It’s a hard time to lead sung worship in church right now. Congregational singing – the heart of our ministry – has been stripped away, and we’re left with what feels like an empty shell. The tangible, audible signs that God’s word is in fact dwelling in people richly have vanished. Like many around me, I’ve been fighting to not lose heart.
However, in ways we can’t always see, the Lord is still at work, bearing eternal fruit. And He wants to encourage us in this difficult season through the words of the apostle Paul: do not lose heart.
In 2 Corinthians 3, Paul is contrasting ministry under the old covenant law with ‘the ministry of the Spirit’ in the new covenant. Moses’ ministry was glorious. When he met with God, his face shone so radiantly that the Israelites couldn’t even look at him. But the glory faded away, so he put a veil over his face ‘to prevent the Israelites from seeing the end of what was passing away’ (3:13). Paul uses this image of a veil to describe how, through the law, the Israelites were blind to God’s glory.
But now, through the death and resurrection of Jesus, ‘the veil is taken away’ (3:14,16); with unveiled faces we behold God’s glory ‘in the face of Jesus Christ’ (4:6). And this glory isn’t fading away like Moses’ did. This glory is ‘ever-increasing’ as the Holy Spirit transforms us into the likeness of Christ.
Here is the promise for us, as we share in this new covenant ministry through song: as we behold God’s glory in Christ through Biblically-faithful, Christ-exalting songs, the Spirit of God is powerfully at work, making us more like Jesus. That’s a promise. Maybe we can’t see it happening, but this is the Spirit’s work as we lead others to behold Christ in song.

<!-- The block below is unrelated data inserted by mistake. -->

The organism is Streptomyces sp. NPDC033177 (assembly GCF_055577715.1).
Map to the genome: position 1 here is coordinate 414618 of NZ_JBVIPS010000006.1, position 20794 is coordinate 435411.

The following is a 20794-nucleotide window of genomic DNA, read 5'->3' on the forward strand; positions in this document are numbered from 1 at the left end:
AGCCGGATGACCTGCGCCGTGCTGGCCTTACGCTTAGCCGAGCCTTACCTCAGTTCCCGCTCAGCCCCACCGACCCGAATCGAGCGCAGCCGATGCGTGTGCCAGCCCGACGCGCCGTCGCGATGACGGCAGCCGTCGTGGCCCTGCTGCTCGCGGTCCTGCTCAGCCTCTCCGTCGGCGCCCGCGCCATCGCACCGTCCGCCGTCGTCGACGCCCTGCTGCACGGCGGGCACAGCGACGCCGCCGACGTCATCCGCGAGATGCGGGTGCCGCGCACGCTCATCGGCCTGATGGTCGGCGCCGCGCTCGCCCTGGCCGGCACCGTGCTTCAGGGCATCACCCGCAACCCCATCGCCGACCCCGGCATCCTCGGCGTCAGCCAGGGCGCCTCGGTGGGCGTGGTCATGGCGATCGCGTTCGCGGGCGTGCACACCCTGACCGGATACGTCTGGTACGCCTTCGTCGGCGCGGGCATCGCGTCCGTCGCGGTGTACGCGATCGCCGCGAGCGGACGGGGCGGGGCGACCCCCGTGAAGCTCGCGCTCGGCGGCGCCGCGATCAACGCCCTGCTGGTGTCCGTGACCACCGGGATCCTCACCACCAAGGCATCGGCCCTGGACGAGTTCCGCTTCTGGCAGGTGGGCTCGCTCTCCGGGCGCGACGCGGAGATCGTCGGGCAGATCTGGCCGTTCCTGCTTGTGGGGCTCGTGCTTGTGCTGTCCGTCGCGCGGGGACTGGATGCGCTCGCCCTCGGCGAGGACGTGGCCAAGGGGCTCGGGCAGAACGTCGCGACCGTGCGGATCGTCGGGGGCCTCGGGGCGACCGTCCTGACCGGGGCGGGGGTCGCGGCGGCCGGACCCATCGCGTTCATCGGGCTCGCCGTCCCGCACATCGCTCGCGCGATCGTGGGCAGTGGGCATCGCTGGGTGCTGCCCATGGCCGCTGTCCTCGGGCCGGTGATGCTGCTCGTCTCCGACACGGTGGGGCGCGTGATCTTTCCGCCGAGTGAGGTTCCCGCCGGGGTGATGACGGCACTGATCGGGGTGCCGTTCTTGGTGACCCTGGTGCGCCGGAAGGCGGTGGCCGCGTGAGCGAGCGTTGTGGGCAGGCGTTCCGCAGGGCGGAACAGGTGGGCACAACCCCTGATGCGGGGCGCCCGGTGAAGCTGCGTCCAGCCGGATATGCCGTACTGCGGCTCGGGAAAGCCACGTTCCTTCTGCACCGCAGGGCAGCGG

Just think about the significance of this for a second. Think ahead to when we’re in heaven, beholding Christ face to face. Imagine a brother or sister coming up to you to thank you for leading the sung worship during this time. (You may not even know them because they only engaged online.) They tell you how they were ready to give up on Jesus, but reluctantly came to church or tuned in one Sunday morning. They tell you that, because of the way you led them to behold Christ in song, the Spirit transformed their heart and kept them going. And now you’re around the throne, worshipping Jesus together, forever. Do not lose heart! Who knows what the Lord might be doing.
And this is why – despite his weakness, even though he’s a ‘jar of clay’ (4:7), although he’s ‘outwardly … wasting away’ (4:16) – Paul does not lose heart. You may not even be able to see those you are leading to behold Christ because they’re down the other end of a camera. Or if you can see them, they can’t sing back, and the sea of masks and empty silence makes it all feel pretty pointless. No, no it’s not. God is still working things of eternal significance in the lives of His people. Do not lose heart. Fix your eyes ‘not on what is seen, but on what is unseen, since what is seen is temporary, but what is unseen is eternal’ (4:18).
As you behold Christ in song, and lead others to do the same, the Spirit is transforming people’s lives in Jesus’ likeness. ‘Therefore, since through God’s mercy we have this ministry, we do not lose heart.’
Ben Slee (@BenSleeMusic) is the Music Pastor at Christ Church Mayfair in London. He’s a songwriter and the author of The Dwell Richly Course for church music leaders and musicians.
Photo: Mike Giles on Unsplash